Points on the other hand, can have a very real value, but it has to be understood that points can and do devalue at the whim and desire of a CEO or board. I've read that points are a quasi-currency, which is fine, as long as they're viewed as banana republic currencies that can drop to worthless overnight (remember Ansett).

All in all, viewed as a hobby, who cares. To play the game can be fun for a while, but for me, status is nothing more than a game. A game that I'm sick of at the moment. There are some nice perks, but I'm happy to drop to the level my changing flying patterns dictate and forget chasing status for the "thrill" of having yet another shiny card bulking out my wallet!
 

harvyk

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I sort of read this article as sour grapes from someone who couldn't make status work for them. For example, asking at check-in if there are any J seats available equals pretty much disappointment every time, however using the points earned to buy (in part) a J seat = a really excellent price on a J seat considering that if you have done things right, those points haven't actually cost you anything to earn (you'd have flown those flights at that class anyway etc...).

If you view status runs / millage runs as a form of entertainment, then the fact that you have just requaled for status / earned a new status level is simply gravy on top. If you hate flying and dread every minute on a plane, then going on a status run = hell not quite on earth for a different shade of plastic in your wallet.

Of course if the OP is now happy because they are no longer playing the FF game, but still feel as if they are getting the upgrades, then all the power to them.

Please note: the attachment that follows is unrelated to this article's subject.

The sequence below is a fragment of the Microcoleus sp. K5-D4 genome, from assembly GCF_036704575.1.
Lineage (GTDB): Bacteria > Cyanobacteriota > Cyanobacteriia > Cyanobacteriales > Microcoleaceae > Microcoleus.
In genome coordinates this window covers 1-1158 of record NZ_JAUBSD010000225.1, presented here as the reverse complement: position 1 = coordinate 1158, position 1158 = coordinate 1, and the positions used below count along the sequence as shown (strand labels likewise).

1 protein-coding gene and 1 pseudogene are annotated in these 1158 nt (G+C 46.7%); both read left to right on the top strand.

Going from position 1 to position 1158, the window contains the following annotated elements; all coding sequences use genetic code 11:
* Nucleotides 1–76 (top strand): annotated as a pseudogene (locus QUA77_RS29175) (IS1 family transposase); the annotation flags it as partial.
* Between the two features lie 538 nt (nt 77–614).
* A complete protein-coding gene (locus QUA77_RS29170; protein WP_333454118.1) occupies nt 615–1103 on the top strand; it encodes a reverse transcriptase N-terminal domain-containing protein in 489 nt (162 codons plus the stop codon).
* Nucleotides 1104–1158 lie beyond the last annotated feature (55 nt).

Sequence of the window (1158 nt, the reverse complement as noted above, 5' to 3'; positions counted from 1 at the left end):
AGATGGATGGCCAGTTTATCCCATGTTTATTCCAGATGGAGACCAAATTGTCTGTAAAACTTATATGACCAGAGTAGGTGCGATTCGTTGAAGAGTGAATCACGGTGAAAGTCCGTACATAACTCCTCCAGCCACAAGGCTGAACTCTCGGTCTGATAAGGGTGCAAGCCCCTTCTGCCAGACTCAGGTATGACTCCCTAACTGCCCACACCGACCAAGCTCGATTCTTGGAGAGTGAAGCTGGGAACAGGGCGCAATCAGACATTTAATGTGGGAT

burmans

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I sort of read this article as sour grapes from someone who couldn't make status work for them.
The fact that Frequent Flyer programs are one of the best sources of revenue for most airlines (in fact in many cases they are the only thing making money), combined with the fact that a knowledgeable few do get value out of them (e.g. US and a few others) suggests strongly to me that the majority of FF members are indeed probably not getting value out of FF programs.

So I actually tend to agree that for many FF loyalty is probably misplaced unless you are prepared to put a bit of work in.
 

NFF

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Gaining points or status can be fun, just don't let emotion get in the way.
 

Sprucegoose

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I sort of read this article as sour grapes from someone who couldn't make status work for them. For example, asking at check-in if there are any J seats available equals pretty much disappointment every time, however using the points earned to buy (in part) a J seat = a really excellent price on a J seat considering that if you have done things right, those points haven't actually cost you anything to earn (you'd have flown those flights at that class anyway etc...).

.


If the man doesn't know how many J seats are available and the classes before he heads off to the airport then he is simply not worth his salt.

Homework homework homework .....plan plan plan...... there are no substitutes.

I have been a top tier FF of five airlines over the years and flown millions of miles.....it's always worked for me and I wouldn't have it any other way.
 

RooFlyer